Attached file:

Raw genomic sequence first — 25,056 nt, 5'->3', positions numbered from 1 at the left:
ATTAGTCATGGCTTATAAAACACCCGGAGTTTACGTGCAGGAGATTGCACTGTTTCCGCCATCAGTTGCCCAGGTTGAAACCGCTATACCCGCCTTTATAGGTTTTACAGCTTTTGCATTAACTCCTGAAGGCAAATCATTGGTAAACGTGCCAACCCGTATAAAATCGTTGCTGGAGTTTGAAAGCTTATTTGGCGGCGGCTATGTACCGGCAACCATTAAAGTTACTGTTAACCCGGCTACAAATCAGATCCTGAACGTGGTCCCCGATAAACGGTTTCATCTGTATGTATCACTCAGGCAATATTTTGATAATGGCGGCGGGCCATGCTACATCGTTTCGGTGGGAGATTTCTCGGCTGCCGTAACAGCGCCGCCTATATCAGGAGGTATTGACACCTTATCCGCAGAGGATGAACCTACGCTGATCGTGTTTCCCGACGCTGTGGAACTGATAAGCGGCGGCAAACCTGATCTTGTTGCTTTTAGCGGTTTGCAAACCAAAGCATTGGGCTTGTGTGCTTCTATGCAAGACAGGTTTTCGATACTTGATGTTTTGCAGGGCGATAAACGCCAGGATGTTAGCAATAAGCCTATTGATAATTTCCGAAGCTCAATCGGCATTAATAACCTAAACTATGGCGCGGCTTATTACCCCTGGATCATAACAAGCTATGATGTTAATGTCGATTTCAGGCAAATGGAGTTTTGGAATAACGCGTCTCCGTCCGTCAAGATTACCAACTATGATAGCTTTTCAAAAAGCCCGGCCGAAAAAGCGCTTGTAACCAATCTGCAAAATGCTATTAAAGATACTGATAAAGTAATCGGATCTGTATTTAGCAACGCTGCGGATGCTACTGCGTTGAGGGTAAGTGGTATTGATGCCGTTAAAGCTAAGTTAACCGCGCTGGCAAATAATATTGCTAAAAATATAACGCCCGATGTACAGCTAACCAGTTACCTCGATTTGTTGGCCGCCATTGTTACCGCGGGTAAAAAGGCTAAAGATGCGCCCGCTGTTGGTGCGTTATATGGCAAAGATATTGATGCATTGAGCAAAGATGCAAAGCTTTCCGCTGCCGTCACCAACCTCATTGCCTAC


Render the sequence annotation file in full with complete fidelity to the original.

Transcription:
Raw genomic sequence first — 25,056 nt, 5'->3', positions numbered from 1 at the left:
ATTAGTCATGGCTTATAAAACACCCGGAGTTTACGTGCAGGAGATTGCACTGTTTCCGCCATCAGTTGCCCAGGTTGAAACCGCTATACCCGCCTTTATAGGTTTTACAGCTTTTGCATTAACTCCTGAAGGCAAATCATTGGTAAACGTGCCAACCCGTATAAAATCGTTGCTGGAGTTTGAAAGCTTATTTGGCGGCGGCTATGTACCGGCAACCATTAAAGTTACTGTTAACCCGGCTACAAATCAGATCCTGAACGTGGTCCCCGATAAACGGTTTCATCTGTATGTATCACTCAGGCAATATTTTGATAATGGCGGCGGGCCATGCTACATCGTTTCGGTGGGAGATTTCTCGGCTGCCGTAACAGCGCCGCCTATATCAGGAGGTATTGACACCTTATCCGCAGAGGATGAACCTACGCTGATCGTGTTTCCCGACGCTGTGGAACTGATAAGCGGCGGCAAACCTGATCTTGTTGCTTTTAGCGGTTTGCAAACCAAAGCATTGGGCTTGTGTGCTTCTATGCAAGACAGGTTTTCGATACTTGATGTTTTGCAGGGCGATAAACGCCAGGATGTTAGCAATAAGCCTATTGATAATTTCCGAAGCTCAATCGGCATTAATAACCTAAACTATGGCGCGGCTTATTACCCCTGGATCATAACAAGCTATGATGTTAATGTCGATTTCAGGCAAATGGAGTTTTGGAATAACGCGTCTCCGTCCGTCAAGATTACCAACTATGATAGCTTTTCAAAAAGCCCGGCCGAAAAAGCGCTTGTAACCAATCTGCAAAATGCTATTAAAGATACTGATAAAGTAATCGGATCTGTATTTAGCAACGCTGCGGATGCTACTGCGTTGAGGGTAAGTGGTATTGATGCCGTTAAAGCTAAGTTAACCGCGCTGGCAAATAATATTGCTAAAAATATAACGCCCGATGTACAGCTAACCAGTTACCTCGATTTGTTGGCCGCCATTGTTACCGCGGGTAAAAAGGCTAAAGATGCGCCCGCTGTTGGTGCGTTATATGGCAAAGATATTGATGCATTGAGCAAAGATGCAAAGCTTTCCGCTGCCGTCACCAACCTCATTGCCTAC